A team of researchers jointly affiliated with Berkeley Lab’s Particle Theory Group and the Berkeley Center for Theoretical Physics has demonstrated that an upcoming telescope could be the discovery instrument for the particle nature of dark matter.

The research team – including Nick Rodd and Linda Xu, researchers in Berkeley Lab’s Physics Division, and Ben Safdi, a faculty member in UC Berkeley’s Physics Department – has been collaborating for several years looking for new ways to discover the elusive nature of dark matter. Their current study focuses on higgsino dark matter, a theoretical scenario where dark matter is a heavier version of the Higgs particle, with a mass of ~1 TeV or roughly 10 times heavier than the Higgs and 1,000 times heavier than a proton.

“The higgsino is arguably one of the most likely possibilities for what could make up the dark matter of our Universe,” says Rodd. “As a cousin of the Higgs, we know how the higgsino should interact with other particles and itself. In fact, when two higgsino particles collide, they should explode into a burst of energy including gamma-rays that would faintly illuminate the night sky. However, the illumination is computed to be extremely faint, and the challenge of detecting this faint light has long been thought to be out of reach of even the most promising future telescopes.”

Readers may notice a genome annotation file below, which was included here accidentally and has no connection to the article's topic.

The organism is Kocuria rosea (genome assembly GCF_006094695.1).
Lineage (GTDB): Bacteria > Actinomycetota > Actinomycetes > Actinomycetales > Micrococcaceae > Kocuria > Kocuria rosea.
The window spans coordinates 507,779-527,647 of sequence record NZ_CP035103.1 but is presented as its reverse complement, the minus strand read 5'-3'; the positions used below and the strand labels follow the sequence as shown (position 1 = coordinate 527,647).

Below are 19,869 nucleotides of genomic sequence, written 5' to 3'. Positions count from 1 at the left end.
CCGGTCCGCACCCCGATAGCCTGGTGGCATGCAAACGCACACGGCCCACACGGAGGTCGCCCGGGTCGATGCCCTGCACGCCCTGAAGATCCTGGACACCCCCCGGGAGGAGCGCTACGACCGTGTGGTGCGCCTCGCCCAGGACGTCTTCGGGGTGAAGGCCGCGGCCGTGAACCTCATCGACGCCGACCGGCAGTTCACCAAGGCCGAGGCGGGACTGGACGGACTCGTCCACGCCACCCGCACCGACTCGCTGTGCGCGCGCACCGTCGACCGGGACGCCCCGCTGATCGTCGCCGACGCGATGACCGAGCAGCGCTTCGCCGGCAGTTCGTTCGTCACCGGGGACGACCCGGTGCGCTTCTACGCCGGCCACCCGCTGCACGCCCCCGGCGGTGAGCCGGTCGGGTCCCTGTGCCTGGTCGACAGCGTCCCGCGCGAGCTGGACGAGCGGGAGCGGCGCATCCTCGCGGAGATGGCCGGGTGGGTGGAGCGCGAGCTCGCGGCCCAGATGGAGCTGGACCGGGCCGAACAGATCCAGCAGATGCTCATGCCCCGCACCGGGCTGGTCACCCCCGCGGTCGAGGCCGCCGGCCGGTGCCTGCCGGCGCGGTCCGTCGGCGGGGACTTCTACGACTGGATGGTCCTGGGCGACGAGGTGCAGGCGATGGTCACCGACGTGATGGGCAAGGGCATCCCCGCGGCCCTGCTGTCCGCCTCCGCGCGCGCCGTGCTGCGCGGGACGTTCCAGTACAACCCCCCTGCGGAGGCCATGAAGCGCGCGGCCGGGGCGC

Building on their 2020 study – which analyzed signals from the decay of sterile neutrinos, a lighter form of dark matter with a mass of only around 10 keV – the team studied how a faint signature of higgsino collisions could emerge from the center of our own Milky Way galaxy. Using state-at-of-art predictions for how dark matter is distributed in our galaxy, they showed that the gamma-ray signal predicted from the higgsino could be detected using the upcoming Cherenkov Telescope Array Observatory (CTAO).

As part of the current study, the team tested a wide set of instruments, and CTAO emerged as the most promising prospect. “We’re incredibly excited,” said Xu, who added that “the higgsino has been an elusive golden target for so long, and CTA has the right set of experimental attributes to finally be sensitive to this kind of light.”

According to Rodd, “The higgsino is one of our last chances to discover a class of dark matter candidates called WIMPs that we have chased for decades. What we’ve realized is that the CTAO will be a milestone for dark matter in either scenario: it will either discover the higgsino, which would finally tell us the nature of dark matter, or it will largely close this chapter in the search for dark matter and push us towards other directions as we continue to search for the answer to one of the biggest mysteries in physics.”

Read More:
CTA and SWGO can Discover Higgsino Dark Matter Annihilation
May 21, 2024 / Nicholas L. Rodd, Benjamin R. Safdi, and Weishuang Linda Xu / arXiv